Particle Tunnelling

We now consider a situation where a particle is confined by walls of potential energy V, the potential being zero within the walls; the potential does not rise to infinity at the walls. The total energy E of the particle, which arises solely from the motion of the particle within the walls, is such that E < V. Classically, … Read more

The Particle in A Two-Dimensional Box

In this model, we consider a particle that is confined to a rectangular plane, of length Lx in the x direction and Ly in the y direction. The potential energy is zero everywhere in this plane, and infinite at its walls and beyond. It should be clear that this is an extension of the particle in a one-dimensional box … Read more

The Particle in a One-Dimensional Box

The heading of this page refers to the hypothetical system that will be considered on it. Though in itself this problem may appear quite a trivial one, it introduces various important concepts, and paves the way for exploration of some slightly more complex and physically relevant systems. It may also itself be used as a first approximation to some … Read more

Uses of the Clapeyron Equation

We derived, on the previous page, the Clapeyron Equation: It now remains to show how it may be applied to the most commonly encountered phase boundaries: For the boundary between solid and liquid phases,  the entropy of transition, ΔStrs, may be replaced by ΔHtrs/T (This is because on the phase boundary the two phases are in equilibrium, so the heat transfer, which is … Read more

Phase Boundaries

The phase boundaries are defined by the fact that they represent the precise conditions of temperature and pressure under which the chemical potentials of the two phases on either side of the boundary are equal. Therefore it is possible to construct equations for the phase boundaries by setting the chemical potentials of the two phases (which are … Read more

Phase Stability and Chemical Potential

It is a consequence of the Second Law that at equilibrium, the chemical potential of a substance must be the same throughout, regardless of the number of phases present. (If chemical potentials were not equal throughout, it would be possible for the system to reduce its Gibbs energy by transfer of substance from the area of higher chemical potential to … Read more

The Phase Diagram of Water

This diagram is a highly simplified representation of the phase diagram of water. At high pressures (greater than 2000 atmospheres) various allotropes of solid ice have been observed – these are omitted for clarity. The liquid-vapour phase boundary in the diagram summarises the variation in the vapour pressure of liquid water with temperature. Conversely, we can look at it … Read more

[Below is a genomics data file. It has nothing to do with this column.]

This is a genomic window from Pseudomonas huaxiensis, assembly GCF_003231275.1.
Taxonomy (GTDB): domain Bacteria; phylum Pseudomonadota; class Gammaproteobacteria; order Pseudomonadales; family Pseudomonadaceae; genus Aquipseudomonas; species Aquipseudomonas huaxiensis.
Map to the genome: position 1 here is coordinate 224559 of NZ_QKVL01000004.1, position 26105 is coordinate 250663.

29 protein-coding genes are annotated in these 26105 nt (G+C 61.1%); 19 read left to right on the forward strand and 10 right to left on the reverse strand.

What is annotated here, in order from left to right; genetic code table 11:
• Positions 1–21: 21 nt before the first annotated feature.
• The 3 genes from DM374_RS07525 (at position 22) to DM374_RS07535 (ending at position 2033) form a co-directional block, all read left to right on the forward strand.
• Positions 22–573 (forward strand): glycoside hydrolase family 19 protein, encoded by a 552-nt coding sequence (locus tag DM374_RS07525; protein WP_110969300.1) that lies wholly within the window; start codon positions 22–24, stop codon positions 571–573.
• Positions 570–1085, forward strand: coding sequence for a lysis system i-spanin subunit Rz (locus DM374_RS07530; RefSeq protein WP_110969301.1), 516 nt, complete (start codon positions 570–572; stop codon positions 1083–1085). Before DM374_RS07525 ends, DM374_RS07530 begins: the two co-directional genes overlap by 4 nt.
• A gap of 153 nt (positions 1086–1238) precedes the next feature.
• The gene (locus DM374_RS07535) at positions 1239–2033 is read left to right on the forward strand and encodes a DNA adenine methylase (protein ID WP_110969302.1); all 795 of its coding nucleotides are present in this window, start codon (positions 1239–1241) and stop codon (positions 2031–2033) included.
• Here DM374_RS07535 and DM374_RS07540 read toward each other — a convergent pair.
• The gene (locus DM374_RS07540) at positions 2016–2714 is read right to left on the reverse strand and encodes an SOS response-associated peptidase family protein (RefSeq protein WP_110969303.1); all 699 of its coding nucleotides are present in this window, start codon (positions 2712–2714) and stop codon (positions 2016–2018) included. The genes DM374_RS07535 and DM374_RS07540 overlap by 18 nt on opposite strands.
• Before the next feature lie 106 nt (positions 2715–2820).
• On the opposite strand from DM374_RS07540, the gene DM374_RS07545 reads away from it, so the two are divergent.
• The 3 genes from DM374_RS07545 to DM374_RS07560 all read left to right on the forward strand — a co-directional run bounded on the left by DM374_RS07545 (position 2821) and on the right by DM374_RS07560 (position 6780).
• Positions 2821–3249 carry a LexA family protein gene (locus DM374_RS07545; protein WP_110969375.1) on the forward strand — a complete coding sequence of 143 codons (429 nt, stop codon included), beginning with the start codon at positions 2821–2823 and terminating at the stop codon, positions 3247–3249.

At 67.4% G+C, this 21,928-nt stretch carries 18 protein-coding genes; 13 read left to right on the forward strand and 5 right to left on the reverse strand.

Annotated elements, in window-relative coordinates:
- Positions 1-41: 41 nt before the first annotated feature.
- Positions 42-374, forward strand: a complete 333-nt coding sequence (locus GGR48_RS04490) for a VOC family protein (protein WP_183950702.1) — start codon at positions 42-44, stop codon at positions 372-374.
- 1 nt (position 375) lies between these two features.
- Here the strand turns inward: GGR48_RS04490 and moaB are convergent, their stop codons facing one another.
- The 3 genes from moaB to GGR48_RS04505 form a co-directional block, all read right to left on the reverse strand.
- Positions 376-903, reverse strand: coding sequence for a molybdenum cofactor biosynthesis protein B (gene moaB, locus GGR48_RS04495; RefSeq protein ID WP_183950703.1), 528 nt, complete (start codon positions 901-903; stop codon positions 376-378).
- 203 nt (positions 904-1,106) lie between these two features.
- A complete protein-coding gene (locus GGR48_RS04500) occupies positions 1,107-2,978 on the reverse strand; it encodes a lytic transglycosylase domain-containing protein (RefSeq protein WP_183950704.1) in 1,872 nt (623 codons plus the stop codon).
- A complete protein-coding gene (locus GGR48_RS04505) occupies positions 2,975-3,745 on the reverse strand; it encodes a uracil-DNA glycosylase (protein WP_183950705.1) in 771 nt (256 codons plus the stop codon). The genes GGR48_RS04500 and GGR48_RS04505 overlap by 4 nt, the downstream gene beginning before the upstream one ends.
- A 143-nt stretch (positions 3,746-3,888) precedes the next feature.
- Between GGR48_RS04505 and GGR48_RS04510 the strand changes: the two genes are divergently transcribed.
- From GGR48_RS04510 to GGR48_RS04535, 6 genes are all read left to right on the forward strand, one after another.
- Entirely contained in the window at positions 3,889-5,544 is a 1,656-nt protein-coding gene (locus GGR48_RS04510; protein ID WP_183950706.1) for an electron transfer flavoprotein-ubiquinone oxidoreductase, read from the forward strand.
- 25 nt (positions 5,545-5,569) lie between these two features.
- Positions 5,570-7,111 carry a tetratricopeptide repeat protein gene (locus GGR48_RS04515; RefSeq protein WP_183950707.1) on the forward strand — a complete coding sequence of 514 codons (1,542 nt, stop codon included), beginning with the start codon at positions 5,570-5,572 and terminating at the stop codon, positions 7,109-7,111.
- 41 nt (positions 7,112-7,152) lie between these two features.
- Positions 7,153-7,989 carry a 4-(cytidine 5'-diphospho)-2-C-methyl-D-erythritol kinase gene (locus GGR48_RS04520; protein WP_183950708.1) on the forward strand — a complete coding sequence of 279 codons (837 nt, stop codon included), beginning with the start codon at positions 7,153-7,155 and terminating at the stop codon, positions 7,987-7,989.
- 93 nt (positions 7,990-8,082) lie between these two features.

Interpretation of Phase Diagrams

When a liquid is heated in an open vessel, its temperature and vapour pressure will both increase. At the temperature at which the liquid’s vapour pressure (the pressure at any given temperature at which both liquid and vapour are in equilibrium) would be equal to the external pressure, vaporisation can occur throughout the bulk of the liquid, and … Read more

Introduction to Phase Diagrams

A phase of a substance is a form of matter that is uniform throughout in chemical composition and physical state. Thus we will typically encounter the solid, liquid and gaseous phases of a substance. Allotropes of the solid state, such as graphite and diamond, are also different phases. Processes such as vaporisation, melting and interconversion of allotropes … Read more

Rotational Raman Spectra

The gross selection rule for rotational Raman spectroscopy is that the molecule must be anisotropically polarisable, which means that the distortion induced in the electron distribution in the molecule by an electric field must be dependent upon the orientation of the molecule in the field. i.e. An atom has a spherical electron distribution, and the dipole induced by an electric field … Read more